10 Big “Do’s” and “Don’ts” of Interviewing

10 Big “Do’s” and “Don’ts” of Interviewing

Interviewing has a basic set of standards that should be foundations for every interview and permeate every aspect of the interviewing process. From your preparation to your final contact with HR or a hiring manager, you should adhere to these “do” and “don’t” principles.

5 Do’s

Be Honest

Character is one of the most important aspects any employee can have. No matter how good a liar you might be or how much you may stretch the truth, you give off cues that you are not telling the truth or the whole truth. If a potential employer gets the feeling that you are not being completely honest, it will be a huge red flag.

Hold Yourself Well

Posture says a lot about your personality and your attitude. Hold a professional posture that exudes professionalism, self-confidence, and a positive attitude. Don’t get too casual with how you sit or the language you use. Make solid eye contact and be actively engaged in listening.

Dress Professionally

If you are not sure how to dress, do some research. If you aren’t sure if you are over- or underdressed, err on the side of being overdressed. Never do the opposite. Most organizations post a general dress code. Be professional. You might have to invest in a nice business suit that fits you well. Don’t walk in looking unprofessional because of your clothes. Be sure you are well groomed and that your clothing looks professional.

Admit Weaknesses

As mentioned previously, we all have weaknesses. Acting as though you don’t is essentially lying or having a huge ego, neither of which is good during an interview. Remember that a weakness doesn’t mean you’re completely failing in a particular area—it just means that you are not as fluent in that area as in others. Weaknesses can be overcome, but character issues most likely won’t be.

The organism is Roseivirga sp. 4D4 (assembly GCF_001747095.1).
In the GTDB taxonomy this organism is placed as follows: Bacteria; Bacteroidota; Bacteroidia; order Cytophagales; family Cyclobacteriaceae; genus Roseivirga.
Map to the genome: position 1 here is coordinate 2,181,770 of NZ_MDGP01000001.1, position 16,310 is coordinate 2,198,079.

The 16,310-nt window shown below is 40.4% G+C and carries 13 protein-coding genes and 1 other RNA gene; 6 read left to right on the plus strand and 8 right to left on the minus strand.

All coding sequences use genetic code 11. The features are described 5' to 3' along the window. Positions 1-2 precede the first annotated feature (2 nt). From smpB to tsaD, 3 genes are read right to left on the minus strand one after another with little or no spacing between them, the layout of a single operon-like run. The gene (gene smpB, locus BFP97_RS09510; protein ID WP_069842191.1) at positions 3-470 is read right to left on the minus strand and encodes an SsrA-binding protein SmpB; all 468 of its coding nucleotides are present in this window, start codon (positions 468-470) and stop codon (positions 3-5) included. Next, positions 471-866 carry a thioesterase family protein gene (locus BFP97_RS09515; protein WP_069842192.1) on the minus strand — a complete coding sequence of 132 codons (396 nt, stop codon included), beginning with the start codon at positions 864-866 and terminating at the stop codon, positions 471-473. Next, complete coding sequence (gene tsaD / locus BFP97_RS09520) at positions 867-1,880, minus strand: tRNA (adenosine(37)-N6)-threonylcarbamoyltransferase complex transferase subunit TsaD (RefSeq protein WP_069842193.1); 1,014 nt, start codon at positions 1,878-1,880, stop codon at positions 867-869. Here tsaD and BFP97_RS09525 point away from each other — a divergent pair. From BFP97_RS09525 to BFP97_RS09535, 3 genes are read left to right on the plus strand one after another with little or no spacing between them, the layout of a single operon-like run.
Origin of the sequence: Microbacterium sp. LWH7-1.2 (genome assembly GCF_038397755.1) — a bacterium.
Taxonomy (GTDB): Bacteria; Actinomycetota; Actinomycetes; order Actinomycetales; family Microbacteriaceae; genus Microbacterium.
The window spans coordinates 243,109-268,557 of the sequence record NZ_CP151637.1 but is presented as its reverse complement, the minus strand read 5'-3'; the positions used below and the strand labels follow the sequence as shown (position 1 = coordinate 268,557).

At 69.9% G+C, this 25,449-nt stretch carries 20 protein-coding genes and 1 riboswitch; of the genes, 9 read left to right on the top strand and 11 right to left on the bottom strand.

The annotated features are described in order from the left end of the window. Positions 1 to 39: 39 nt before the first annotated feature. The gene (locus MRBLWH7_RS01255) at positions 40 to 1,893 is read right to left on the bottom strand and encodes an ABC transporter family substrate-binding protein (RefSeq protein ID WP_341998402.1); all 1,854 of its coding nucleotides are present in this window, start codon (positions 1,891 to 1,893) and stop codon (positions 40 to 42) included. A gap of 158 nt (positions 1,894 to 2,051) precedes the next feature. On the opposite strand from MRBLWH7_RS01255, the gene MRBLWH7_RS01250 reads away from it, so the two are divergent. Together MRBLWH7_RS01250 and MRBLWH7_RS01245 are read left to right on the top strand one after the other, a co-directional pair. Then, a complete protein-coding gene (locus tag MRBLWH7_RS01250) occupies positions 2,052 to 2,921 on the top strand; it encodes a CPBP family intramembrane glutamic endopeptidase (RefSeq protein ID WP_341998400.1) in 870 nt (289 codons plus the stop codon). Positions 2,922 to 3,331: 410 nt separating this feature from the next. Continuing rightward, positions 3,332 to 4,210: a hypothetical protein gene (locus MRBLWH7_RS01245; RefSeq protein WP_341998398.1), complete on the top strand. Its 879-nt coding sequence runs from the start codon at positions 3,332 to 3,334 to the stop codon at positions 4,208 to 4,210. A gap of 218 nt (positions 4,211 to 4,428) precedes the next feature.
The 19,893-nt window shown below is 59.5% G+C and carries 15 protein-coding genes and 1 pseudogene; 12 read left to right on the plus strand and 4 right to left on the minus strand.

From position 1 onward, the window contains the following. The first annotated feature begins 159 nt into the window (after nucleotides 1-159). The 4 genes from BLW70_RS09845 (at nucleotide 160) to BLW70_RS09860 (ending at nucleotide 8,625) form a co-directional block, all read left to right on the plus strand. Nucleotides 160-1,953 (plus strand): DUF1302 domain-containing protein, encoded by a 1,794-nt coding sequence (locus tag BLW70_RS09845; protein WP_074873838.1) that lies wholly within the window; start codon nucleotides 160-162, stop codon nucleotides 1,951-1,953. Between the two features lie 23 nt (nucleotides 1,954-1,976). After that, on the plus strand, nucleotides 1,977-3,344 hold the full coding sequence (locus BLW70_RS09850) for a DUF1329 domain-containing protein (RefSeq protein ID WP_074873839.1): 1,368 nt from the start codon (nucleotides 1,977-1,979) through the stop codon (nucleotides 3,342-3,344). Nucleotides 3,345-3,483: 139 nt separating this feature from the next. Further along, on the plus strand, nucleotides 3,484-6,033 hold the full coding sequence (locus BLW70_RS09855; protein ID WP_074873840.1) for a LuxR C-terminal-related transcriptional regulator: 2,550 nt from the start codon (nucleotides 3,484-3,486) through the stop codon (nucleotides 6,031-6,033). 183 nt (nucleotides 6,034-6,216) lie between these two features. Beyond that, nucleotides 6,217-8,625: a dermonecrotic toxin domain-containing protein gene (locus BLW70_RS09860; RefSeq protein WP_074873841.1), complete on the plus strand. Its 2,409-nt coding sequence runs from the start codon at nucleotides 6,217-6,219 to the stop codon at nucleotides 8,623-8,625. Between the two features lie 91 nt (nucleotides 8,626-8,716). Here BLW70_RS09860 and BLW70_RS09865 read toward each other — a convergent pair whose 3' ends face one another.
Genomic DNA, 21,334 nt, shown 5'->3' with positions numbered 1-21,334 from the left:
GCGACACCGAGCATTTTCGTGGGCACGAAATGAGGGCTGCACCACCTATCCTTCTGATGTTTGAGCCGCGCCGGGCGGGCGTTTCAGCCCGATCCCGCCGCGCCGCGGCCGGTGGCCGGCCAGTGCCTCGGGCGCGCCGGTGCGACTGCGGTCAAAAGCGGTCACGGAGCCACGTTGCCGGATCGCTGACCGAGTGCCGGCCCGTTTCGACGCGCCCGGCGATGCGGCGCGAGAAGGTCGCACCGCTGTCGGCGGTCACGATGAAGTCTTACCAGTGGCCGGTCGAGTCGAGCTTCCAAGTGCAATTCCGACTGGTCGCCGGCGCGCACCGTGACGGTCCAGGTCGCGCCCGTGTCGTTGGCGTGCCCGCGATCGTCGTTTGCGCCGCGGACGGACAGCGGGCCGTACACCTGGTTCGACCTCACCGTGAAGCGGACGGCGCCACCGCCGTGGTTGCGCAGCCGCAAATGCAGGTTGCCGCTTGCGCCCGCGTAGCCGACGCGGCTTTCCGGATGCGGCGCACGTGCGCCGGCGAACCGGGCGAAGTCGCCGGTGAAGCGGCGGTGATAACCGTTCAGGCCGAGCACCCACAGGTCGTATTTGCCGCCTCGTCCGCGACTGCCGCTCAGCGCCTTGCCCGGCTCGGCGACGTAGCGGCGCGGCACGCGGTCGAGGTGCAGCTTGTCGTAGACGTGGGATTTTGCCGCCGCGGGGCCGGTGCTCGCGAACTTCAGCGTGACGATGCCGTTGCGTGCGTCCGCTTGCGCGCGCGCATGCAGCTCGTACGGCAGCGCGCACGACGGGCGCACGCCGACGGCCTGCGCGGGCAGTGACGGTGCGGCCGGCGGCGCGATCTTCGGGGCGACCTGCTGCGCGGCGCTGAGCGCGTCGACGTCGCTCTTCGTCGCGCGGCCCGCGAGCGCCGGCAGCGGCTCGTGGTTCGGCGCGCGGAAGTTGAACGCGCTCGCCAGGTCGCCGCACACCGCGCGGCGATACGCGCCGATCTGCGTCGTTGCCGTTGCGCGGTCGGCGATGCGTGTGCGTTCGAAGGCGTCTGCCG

Communicate Well With Human Resources

Human resources has a direct relationship with hiring personnel. If you are not professional in your interactions with HR or prove difficult to work with, that information will surely be communicated to the hiring team. Oftentimes an HR representative will sit in on the interview as well. Any interaction with someone involved in the hiring process should be taken seriously and handled professionally.

5 Don’ts

Fake It Till You Make It

To a certain extent you need to be able to back up everything you say during an interview. Sure, you could argue that you won’t lose a position after obtaining it if you can’t back up everything that was said during an interview. There is a level of cheating yourself you do with that mentality. To say you have something that you don’t actually possess shows a lack of integrity. This is why plagiarism is frowned on and so harshly punished. If you didn’t actually do the work for your degree, you are lying about your credentials and don’t possess the skills that your degree implies you do have. You are lying through the means of a degree because you can’t actually back up what that degree symbolizes or entails. To those who actually put in the work and possess the skills, that attitude is highly offensive. Make sure you can back up what you say.

Exaggerate

We all know people who dramatize every story to make themselves look as innocent as a dove and someone else as evil as Satan himself. Don’t be that person—don’t exaggerate a situation to make yourself look flawless. Don’t demean other people. This is not a healthy sign of a professional. Be clear, objective, and truthful. Talk more about actions and less about personalities. Oftentimes things can come across as gossip. Employers will not knowingly want to bring that into the workplace.

Bring Ego